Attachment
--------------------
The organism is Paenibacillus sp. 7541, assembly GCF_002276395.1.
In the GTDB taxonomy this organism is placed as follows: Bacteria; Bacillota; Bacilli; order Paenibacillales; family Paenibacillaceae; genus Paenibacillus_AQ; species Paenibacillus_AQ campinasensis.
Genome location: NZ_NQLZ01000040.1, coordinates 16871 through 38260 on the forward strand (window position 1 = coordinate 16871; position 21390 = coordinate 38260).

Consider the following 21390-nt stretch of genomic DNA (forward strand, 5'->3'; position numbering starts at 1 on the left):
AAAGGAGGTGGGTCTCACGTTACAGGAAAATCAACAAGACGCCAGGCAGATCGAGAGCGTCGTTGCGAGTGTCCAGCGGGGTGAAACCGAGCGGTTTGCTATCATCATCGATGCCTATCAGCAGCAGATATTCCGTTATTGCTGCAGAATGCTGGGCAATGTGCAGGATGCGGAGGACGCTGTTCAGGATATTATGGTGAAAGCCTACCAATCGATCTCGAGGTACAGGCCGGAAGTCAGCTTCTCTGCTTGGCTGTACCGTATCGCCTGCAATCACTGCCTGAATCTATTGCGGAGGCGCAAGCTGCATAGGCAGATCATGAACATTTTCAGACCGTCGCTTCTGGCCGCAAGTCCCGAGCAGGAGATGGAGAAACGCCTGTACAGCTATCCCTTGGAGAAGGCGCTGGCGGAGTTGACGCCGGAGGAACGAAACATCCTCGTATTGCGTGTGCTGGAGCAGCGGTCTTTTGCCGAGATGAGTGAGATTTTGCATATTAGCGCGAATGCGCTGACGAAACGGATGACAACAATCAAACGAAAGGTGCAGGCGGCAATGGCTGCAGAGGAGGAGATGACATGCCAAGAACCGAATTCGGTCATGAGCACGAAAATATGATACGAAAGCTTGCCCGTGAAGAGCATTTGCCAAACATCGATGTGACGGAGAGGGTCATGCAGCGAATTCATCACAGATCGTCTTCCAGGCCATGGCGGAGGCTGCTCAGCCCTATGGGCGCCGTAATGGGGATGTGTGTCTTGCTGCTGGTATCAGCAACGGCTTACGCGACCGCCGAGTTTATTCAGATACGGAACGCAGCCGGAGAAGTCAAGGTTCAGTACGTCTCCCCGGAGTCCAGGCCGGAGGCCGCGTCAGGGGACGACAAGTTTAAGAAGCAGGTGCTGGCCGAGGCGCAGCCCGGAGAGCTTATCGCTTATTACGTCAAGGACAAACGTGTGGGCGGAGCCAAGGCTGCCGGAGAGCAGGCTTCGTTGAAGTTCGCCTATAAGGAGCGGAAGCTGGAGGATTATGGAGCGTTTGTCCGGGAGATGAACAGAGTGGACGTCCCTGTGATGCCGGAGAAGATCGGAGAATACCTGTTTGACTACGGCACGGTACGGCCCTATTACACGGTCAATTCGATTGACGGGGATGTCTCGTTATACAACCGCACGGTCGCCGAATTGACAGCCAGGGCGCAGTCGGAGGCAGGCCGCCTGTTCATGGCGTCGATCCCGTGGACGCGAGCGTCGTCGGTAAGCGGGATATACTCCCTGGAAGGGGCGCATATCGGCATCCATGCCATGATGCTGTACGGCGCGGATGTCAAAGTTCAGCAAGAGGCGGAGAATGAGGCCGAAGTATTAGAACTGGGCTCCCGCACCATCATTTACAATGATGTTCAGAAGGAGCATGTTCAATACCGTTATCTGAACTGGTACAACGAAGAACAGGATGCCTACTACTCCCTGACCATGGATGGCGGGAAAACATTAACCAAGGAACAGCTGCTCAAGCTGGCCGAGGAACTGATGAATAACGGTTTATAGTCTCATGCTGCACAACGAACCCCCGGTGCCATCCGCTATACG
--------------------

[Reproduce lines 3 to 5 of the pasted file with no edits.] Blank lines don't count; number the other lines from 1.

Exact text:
Genome location: NZ_NQLZ01000040.1, coordinates 16871 through 38260 on the forward strand (window position 1 = coordinate 16871; position 21390 = coordinate 38260).

Consider the following 21390-nt stretch of genomic DNA (forward strand, 5'->3'; position numbering starts at 1 on the left):
AAAGGAGGTGGGTCTCACGTTACAGGAAAATCAACAAGACGCCAGGCAGATCGAGAGCGTCGTTGCGAGTGTCCAGCGGGGTGAAACCGAGCGGTTTGCTATCATCATCGATGCCTATCAGCAGCAGATATTCCGTTATTGCTGCAGAATGCTGGGCAATGTGCAGGATGCGGAGGACGCTGTTCAGGATATTATGGTGAAAGCCTACCAATCGATCTCGAGGTACAGGCCGGAAGTCAGCTTCTCTGCTTGGCTGTACCGTATCGCCTGCAATCACTGCCTGAATCTATTGCGGAGGCGCAAGCTGCATAGGCAGATCATGAACATTTTCAGACCGTCGCTTCTGGCCGCAAGTCCCGAGCAGGAGATGGAGAAACGCCTGTACAGCTATCCCTTGGAGAAGGCGCTGGCGGAGTTGACGCCGGAGGAACGAAACATCCTCGTATTGCGTGTGCTGGAGCAGCGGTCTTTTGCCGAGATGAGTGAGATTTTGCATATTAGCGCGAATGCGCTGACGAAACGGATGACAACAATCAAACGAAAGGTGCAGGCGGCAATGGCTGCAGAGGAGGAGATGACATGCCAAGAACCGAATTCGGTCATGAGCACGAAAATATGATACGAAAGCTTGCCCGTGAAGAGCATTTGCCAAACATCGATGTGACGGAGAGGGTCATGCAGCGAATTCATCACAGATCGTCTTCCAGGCCATGGCGGAGGCTGCTCAGCCCTATGGGCGCCGTAATGGGGATGTGTGTCTTGCTGCTGGTATCAGCAACGGCTTACGCGACCGCCGAGTTTATTCAGATACGGAACGCAGCCGGAGAAGTCAAGGTTCAGTACGTCTCCCCGGAGTCCAGGCCGGAGGCCGCGTCAGGGGACGACAAGTTTAAGAAGCAGGTGCTGGCCGAGGCGCAGCCCGGAGAGCTTATCGCTTATTACGTCAAGGACAAACGTGTGGGCGGAGCCAAGGCTGCCGGAGAGCAGGCTTCGTTGAAGTTCGCCTATAAGGAGCGGAAGCTGGAGGATTATGGAGCGTTTGTCCGGGAGATGAACAGAGTGGACGTCCCTGTGATGCCGGAGAAGATCGGAGAATACCTGTTTGACTACGGCACGGTACGGCCCTATTACACGGTCAATTCGATTGACGGGGATGTCTCGTTATACAACCGCACGGTCGCCGAATTGACAGCCAGGGCGCAGTCGGAGGCAGGCCGCCTGTTCATGGCGTCGATCCCGTGGACGCGAGCGTCGTCGGTAAGCGGGATATACTCCCTGGAAGGGGCGCATATCGGCATCCATGCCATGATGCTGTACGGCGCGGATGTCAAAGTTCAGCAAGAGGCGGAGAATGAGGCCGAAGTATTAGAACTGGGCTCCCGCACCATCATTTACAATGATGTTCAGAAGGAGCATGTTCAATACCGTTATCTGAACTGGTACAACGAAGAACAGGATGCCTACTACTCCCTGACCATGGATGGCGGGAAAACATTAACCAAGGAACAGCTGCTCAAGCTGGCCGAGGAACTGATGAATAACGGTTTATAGTCTCATGCTGCACAACGAACCCCCGGTGCCATCCGCTATACG